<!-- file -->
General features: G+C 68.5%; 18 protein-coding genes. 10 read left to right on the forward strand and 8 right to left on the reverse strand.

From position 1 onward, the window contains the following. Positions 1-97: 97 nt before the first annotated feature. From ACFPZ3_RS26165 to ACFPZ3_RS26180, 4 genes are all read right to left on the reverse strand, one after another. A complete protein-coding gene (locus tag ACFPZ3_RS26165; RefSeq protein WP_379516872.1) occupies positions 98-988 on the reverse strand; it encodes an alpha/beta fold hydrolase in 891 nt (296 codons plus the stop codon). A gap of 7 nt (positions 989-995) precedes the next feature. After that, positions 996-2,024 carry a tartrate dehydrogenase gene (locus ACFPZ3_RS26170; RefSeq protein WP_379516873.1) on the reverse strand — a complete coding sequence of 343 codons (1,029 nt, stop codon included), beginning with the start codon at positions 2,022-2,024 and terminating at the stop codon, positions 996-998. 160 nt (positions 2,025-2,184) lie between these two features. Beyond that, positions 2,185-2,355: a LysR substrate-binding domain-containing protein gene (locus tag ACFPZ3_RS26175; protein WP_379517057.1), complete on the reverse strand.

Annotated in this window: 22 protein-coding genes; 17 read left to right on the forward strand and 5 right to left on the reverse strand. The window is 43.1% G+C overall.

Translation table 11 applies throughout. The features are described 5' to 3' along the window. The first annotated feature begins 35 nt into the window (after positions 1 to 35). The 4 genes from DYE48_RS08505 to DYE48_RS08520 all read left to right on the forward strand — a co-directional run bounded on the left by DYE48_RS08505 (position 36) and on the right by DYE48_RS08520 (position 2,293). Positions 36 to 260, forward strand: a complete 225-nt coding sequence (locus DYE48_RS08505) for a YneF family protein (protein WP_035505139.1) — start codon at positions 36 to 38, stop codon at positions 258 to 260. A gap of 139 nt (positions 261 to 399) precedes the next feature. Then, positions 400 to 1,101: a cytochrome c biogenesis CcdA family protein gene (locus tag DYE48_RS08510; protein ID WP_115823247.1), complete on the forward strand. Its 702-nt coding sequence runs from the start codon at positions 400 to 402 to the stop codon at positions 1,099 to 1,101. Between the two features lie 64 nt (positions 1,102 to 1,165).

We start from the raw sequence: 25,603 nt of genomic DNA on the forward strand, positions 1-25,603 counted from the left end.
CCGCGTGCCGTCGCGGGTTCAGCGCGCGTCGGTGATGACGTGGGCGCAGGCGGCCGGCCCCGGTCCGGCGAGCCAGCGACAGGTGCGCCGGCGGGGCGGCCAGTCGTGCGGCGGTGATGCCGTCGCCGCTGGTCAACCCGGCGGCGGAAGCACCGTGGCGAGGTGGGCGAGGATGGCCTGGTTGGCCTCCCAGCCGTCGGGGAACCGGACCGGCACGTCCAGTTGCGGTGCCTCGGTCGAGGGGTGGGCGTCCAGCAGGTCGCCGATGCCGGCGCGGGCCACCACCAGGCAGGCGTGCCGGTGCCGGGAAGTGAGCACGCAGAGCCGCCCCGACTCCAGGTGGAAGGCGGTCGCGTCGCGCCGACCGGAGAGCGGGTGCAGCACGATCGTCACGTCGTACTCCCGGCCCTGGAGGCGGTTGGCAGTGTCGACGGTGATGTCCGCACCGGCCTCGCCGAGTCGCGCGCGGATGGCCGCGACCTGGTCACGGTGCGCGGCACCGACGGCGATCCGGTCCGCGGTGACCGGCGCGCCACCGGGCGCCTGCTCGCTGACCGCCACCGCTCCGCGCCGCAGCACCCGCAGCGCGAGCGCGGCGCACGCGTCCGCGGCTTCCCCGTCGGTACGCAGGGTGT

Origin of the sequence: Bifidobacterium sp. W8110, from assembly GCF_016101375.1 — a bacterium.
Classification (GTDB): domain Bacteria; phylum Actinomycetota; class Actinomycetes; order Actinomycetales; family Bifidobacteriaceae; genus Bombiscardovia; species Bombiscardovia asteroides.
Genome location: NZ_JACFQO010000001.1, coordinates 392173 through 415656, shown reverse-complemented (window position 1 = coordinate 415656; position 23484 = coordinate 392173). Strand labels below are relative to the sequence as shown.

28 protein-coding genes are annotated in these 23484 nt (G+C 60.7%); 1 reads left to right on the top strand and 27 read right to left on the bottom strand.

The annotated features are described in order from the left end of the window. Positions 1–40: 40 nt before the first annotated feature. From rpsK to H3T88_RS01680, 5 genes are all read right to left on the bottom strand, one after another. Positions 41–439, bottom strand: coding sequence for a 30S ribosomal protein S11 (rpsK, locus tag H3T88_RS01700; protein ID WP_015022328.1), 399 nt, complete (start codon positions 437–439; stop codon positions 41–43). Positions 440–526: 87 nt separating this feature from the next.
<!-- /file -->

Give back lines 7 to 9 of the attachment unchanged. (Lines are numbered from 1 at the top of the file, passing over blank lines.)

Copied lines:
Origin of the sequence: Bifidobacterium sp. W8110, from assembly GCF_016101375.1 — a bacterium.
Classification (GTDB): domain Bacteria; phylum Actinomycetota; class Actinomycetes; order Actinomycetales; family Bifidobacteriaceae; genus Bombiscardovia; species Bombiscardovia asteroides.
Genome location: NZ_JACFQO010000001.1, coordinates 392173 through 415656, shown reverse-complemented (window position 1 = coordinate 415656; position 23484 = coordinate 392173). Strand labels below are relative to the sequence as shown.